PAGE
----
Deadheading carpet roses

Madison, AL

I have had a white carpet rose for several years which has done very well. It has spread and has required little attention - doesn't even seem to attract those dratted Japanese beetles. I have never done much deadheading of the spent blossoms - too much other stuff to do (working long hours - garden seems to get the leftover time). It has so many blossoms all the time. This weekend I got another carpet rose - an amber (yellow/amber) one. So my question is: do you folks deadhead carpet roses or just leave all those blossoms for nature to take care of?

Richmond, TX

I deadhead all my roses except the once - bloomers.

Madison, AL

Porkpal: Wow - that sets a high bar to emulate. I may have to set the goal of doing faithful deadheading after Dec 2011 (RETIREMENT - if I last that long). I have all kinds of resolutions about being a really good gardener when I can get out there every day instead of just a few minutes in the evening and on weekends. Good housekeeping of the roses will be at the top of the list.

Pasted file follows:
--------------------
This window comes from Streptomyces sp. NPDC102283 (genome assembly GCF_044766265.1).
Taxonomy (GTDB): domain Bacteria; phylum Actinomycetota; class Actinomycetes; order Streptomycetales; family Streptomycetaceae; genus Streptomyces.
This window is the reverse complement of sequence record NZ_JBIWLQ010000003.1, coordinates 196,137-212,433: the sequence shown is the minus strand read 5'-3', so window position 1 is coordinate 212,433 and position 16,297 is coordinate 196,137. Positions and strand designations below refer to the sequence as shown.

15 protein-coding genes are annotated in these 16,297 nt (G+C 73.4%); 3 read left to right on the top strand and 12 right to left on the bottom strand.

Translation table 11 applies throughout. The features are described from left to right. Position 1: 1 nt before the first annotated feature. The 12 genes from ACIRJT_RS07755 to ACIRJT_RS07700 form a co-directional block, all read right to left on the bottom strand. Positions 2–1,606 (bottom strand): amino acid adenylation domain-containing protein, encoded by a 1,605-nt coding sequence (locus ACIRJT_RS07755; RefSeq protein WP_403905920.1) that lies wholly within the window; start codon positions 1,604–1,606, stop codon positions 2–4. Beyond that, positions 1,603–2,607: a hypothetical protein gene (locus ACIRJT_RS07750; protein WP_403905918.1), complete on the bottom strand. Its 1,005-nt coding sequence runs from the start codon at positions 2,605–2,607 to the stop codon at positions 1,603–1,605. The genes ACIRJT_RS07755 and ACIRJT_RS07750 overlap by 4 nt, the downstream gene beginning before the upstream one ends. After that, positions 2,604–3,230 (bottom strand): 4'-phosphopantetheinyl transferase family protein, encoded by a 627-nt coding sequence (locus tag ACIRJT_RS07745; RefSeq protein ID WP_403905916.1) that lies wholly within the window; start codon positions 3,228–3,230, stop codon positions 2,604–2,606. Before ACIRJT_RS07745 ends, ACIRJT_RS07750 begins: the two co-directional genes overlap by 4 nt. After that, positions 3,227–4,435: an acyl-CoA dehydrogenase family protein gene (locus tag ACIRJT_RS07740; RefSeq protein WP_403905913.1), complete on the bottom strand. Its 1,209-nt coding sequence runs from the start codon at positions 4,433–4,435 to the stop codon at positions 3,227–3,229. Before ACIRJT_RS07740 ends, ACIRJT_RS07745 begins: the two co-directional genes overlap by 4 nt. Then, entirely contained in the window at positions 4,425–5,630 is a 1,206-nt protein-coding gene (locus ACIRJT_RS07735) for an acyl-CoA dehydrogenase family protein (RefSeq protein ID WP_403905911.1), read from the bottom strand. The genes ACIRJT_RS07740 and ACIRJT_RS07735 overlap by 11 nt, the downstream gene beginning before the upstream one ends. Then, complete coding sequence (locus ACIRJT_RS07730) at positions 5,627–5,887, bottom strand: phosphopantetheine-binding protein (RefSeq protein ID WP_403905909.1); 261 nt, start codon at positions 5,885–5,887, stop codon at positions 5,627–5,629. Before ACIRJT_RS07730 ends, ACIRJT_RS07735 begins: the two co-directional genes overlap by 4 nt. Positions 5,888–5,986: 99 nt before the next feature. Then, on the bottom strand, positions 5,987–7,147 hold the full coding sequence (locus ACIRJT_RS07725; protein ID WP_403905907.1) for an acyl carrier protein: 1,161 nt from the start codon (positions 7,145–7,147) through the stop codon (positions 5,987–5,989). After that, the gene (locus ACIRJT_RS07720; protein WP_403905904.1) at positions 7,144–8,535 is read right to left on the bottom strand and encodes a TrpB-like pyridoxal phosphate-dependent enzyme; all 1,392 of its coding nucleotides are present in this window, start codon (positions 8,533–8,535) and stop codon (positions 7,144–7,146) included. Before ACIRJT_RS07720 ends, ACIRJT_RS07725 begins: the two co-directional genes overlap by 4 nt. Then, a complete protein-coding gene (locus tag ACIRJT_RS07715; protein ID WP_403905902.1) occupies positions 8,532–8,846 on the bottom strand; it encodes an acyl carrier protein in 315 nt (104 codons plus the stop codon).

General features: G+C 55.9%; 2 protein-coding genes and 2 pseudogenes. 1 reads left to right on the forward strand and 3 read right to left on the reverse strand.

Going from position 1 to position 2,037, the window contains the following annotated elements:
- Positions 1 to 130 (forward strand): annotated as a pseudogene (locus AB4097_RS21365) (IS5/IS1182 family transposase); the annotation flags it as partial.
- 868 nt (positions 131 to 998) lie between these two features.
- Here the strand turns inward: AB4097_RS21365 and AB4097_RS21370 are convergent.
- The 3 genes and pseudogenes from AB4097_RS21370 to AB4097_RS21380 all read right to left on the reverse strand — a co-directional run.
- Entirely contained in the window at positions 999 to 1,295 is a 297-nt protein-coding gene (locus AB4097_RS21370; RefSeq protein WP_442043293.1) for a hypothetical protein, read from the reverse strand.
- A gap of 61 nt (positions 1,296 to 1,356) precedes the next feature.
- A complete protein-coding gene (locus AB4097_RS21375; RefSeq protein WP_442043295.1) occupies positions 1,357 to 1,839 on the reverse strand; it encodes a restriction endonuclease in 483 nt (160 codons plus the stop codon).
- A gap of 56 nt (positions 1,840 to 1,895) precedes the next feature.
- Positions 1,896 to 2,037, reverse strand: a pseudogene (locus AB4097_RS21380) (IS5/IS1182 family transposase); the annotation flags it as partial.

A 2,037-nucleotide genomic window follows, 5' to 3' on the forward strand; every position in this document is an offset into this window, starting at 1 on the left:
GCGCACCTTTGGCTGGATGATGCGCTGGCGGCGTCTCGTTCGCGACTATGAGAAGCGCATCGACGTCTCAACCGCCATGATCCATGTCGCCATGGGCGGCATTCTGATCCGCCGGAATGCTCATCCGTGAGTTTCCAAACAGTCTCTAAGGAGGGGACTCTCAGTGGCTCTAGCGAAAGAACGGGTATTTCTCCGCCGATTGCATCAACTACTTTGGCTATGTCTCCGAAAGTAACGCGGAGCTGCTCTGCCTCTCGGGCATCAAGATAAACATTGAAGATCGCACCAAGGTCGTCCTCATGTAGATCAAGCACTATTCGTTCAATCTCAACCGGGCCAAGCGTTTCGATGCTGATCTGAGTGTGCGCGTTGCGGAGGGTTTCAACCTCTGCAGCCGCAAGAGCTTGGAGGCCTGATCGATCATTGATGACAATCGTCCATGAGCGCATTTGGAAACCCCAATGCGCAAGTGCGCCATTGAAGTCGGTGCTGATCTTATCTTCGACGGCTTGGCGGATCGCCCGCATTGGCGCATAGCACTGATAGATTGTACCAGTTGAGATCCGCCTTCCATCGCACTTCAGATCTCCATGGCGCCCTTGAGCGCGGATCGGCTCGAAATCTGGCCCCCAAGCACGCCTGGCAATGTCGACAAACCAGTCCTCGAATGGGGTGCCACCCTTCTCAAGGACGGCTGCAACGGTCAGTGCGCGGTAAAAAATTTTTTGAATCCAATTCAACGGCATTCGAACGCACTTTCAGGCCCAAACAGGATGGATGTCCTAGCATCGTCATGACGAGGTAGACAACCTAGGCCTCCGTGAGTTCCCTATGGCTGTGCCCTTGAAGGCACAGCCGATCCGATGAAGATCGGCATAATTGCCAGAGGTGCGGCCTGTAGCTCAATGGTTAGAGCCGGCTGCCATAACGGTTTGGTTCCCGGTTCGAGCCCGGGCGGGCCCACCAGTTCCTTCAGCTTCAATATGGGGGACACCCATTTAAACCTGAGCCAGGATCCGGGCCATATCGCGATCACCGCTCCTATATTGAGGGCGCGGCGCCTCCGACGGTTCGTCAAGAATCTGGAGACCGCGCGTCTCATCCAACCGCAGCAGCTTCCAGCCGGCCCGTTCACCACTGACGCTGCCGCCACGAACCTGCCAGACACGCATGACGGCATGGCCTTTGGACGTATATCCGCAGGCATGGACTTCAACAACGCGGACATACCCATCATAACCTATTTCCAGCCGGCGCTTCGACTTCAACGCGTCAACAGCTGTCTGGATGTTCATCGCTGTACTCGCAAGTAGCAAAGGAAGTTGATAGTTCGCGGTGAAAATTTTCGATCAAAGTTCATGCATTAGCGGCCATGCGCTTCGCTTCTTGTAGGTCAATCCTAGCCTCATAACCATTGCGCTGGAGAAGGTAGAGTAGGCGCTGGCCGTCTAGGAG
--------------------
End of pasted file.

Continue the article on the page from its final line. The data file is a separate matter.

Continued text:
Easton, PA(Zone 6b)

I deadhead my roses also. It goes very quickly, once you get started. I hold a small clipper in one hand and catch the dropped flower heads with a little pail. Sometimes I slip the pail down on my wrist.

Even if you manage to deadhead most of the roses most of the time even if you miss a few hard to get blossoms, your roses should bloom more and your garden will look tidier. You'll also notice any insect and disease problems before they get out of hand.

Fayetteville, AR(Zone 6b)

I have a couple of red carpet roses, and unfortunately I do nothing with them. Period. They don't seem to care and bloom profusely every year. It's probably just a matter of opinion whether to deadhead them or not.

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